John Cunningham's 1966 Newark history described the city's various homes prior to this period as 'wanderings from place to place.' To remedy this, a committee chaired by Judge Herman Schalk was appointed to search for a permanent home. It decided to purchase an existing building and to renovate. The committee selected the MacGregor House, also known as Stuart's Hotel, at William and Broad streets. During the Civil War, this was one of the city's best-known hotels. Architect A.C. Neumann remodeled it to accommodate the city's needs. He filled the basement with a variety of municipal offices, placed the mayor, treasurer, city dispensary and police court on the first floor and moved the council onto the second floor. A newspaper account of the time described the building: 'The Common Council Chamber is however the most notable feature of the building. This is on the rear of the second floor, 51 feel wide and 65 feet long, and absorbs the space formerly occupied by the stories which have been taken out leaving a high ceiling at the roof which is supported by ornamental iron columns, and affords ample space for galleries which extend around three sides of the chamber. The platform upon which the members' desks are placed is raised three steps above the main floor, and enclosed with an iron rail, the lobby outside being convenient for spectators, about 600 of whom find places there in the gallery.' The ceiling and walls have been handsomely ornamented on fresco by Mr. Albert Metz, and the furniture, including desks and seats for the officers and members of the Council, are of black walnut, elaborately carved, and upholstered with blue cloth. The floor is carpeted with English Brussels of a Turkish pattern.' Improvements have been substantially made under the direction of Mr. A.C. Neumann, the architect, Mr. T. Wiedenmayer was the carpenter and Silas M. Todd, the mason. The plumbing and heating works were made by Green, the ironwork at Ward's foundry and furniture by Jelliff. 'The cost of the alteration to the main building with furniture, etc., was $40,000; and the new police station and prison $20,000. Adding $31,000 to the original purchase money will bring the entire cost of the establishment up to $93,000.' At last, by 1864, Newark had its own home, where it remained until the completion of the current City Hall in 1906.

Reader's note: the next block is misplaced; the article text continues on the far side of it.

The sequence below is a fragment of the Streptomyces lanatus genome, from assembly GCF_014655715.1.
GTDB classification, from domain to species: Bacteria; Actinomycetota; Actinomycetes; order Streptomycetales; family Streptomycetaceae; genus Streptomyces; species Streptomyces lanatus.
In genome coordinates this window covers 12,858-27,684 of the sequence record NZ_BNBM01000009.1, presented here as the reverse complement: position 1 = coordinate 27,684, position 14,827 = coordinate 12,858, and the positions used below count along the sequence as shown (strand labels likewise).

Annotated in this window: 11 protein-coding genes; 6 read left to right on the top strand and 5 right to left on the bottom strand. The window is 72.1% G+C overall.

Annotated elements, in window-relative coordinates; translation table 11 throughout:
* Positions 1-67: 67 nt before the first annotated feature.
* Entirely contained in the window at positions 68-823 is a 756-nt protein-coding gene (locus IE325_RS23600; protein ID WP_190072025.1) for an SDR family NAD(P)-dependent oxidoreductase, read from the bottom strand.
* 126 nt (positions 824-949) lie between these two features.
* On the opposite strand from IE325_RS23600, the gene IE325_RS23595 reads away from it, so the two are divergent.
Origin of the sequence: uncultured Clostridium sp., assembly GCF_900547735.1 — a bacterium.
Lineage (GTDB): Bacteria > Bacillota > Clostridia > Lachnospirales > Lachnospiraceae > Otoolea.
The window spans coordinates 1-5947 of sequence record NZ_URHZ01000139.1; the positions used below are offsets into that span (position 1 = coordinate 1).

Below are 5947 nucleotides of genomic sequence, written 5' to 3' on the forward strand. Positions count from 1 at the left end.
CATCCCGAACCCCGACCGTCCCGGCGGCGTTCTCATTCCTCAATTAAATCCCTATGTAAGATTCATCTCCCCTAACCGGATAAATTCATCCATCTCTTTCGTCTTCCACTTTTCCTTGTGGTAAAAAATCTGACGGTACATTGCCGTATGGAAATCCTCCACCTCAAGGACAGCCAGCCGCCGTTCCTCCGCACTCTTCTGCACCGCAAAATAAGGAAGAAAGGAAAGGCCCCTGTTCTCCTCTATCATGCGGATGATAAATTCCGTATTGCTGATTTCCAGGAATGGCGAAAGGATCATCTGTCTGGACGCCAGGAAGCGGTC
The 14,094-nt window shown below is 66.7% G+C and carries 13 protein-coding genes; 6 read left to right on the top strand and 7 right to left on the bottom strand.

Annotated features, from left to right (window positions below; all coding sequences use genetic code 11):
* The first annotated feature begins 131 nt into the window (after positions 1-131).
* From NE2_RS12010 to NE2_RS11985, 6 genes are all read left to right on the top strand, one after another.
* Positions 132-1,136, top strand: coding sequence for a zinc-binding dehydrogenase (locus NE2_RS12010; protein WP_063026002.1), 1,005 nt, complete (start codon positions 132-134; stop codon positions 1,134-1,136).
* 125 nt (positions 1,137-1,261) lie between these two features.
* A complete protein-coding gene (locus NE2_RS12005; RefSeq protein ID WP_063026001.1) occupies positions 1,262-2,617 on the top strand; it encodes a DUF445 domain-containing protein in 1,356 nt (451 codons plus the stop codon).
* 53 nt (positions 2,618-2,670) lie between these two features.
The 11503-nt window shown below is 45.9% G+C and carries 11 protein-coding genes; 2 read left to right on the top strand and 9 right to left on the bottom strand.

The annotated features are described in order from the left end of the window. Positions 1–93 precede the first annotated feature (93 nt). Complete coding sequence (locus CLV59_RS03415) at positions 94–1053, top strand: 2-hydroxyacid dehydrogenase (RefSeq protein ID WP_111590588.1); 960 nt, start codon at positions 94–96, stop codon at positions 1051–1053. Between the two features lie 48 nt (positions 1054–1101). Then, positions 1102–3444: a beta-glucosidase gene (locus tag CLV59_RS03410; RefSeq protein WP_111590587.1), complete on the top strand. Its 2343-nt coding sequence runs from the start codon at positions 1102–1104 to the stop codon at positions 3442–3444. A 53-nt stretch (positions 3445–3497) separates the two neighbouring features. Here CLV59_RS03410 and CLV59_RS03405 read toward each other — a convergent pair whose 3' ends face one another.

Newark's new City Hall (1906-present)